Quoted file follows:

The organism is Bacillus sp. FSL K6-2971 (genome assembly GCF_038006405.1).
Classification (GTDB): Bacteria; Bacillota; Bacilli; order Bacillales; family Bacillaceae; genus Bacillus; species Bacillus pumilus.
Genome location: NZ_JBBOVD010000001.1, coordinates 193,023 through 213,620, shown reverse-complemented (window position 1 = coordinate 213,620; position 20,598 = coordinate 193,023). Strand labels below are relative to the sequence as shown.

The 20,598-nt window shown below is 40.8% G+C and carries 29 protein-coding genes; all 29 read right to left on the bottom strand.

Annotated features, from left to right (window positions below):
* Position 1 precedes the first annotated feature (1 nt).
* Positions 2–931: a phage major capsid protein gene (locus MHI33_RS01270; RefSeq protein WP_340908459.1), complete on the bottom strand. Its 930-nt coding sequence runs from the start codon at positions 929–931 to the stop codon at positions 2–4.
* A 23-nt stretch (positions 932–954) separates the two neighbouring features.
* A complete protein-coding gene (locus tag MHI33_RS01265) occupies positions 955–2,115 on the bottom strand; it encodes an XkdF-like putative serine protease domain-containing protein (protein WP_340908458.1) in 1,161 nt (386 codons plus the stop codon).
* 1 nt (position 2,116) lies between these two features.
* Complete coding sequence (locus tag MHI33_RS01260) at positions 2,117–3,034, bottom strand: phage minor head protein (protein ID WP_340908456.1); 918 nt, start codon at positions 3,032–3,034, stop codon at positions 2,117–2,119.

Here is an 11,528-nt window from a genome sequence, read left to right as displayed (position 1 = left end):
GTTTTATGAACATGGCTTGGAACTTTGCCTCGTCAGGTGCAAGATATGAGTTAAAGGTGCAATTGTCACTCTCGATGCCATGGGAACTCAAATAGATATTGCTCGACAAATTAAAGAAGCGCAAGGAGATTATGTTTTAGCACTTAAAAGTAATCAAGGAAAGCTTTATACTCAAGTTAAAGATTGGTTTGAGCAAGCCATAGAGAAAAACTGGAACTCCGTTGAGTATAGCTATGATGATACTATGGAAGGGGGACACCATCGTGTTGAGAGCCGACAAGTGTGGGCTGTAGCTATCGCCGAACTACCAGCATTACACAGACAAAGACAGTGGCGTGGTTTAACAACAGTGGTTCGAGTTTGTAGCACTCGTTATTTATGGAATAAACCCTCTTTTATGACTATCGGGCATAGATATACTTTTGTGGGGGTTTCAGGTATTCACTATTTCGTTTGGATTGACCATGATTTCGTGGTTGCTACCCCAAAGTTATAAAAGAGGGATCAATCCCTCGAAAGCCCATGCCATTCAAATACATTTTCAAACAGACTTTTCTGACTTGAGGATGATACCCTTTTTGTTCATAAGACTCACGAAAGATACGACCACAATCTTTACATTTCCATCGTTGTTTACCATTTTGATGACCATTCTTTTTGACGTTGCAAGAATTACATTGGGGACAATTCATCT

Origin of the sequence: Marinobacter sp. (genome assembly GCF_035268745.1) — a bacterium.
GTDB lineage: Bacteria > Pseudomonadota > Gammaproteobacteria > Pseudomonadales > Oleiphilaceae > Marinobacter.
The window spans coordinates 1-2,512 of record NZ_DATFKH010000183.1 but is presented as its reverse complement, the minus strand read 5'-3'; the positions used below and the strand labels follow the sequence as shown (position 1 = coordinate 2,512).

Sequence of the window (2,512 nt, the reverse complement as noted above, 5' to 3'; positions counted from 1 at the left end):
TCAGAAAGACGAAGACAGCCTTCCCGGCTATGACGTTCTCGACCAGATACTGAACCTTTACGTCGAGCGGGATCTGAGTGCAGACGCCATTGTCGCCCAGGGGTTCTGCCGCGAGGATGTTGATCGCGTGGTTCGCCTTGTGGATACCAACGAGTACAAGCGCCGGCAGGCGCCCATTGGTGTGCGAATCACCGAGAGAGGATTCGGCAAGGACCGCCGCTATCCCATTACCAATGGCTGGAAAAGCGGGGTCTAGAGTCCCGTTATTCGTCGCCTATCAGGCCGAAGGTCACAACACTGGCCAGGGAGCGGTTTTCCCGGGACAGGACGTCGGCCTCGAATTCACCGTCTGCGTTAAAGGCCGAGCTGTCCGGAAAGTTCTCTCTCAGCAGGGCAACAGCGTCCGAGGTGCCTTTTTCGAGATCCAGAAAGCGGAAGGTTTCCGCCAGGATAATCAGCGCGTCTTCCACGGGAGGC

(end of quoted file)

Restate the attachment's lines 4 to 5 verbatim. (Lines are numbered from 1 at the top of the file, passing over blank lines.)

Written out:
The 20,598-nt window shown below is 40.8% G+C and carries 29 protein-coding genes; all 29 read right to left on the bottom strand.

Annotated features, from left to right (window positions below):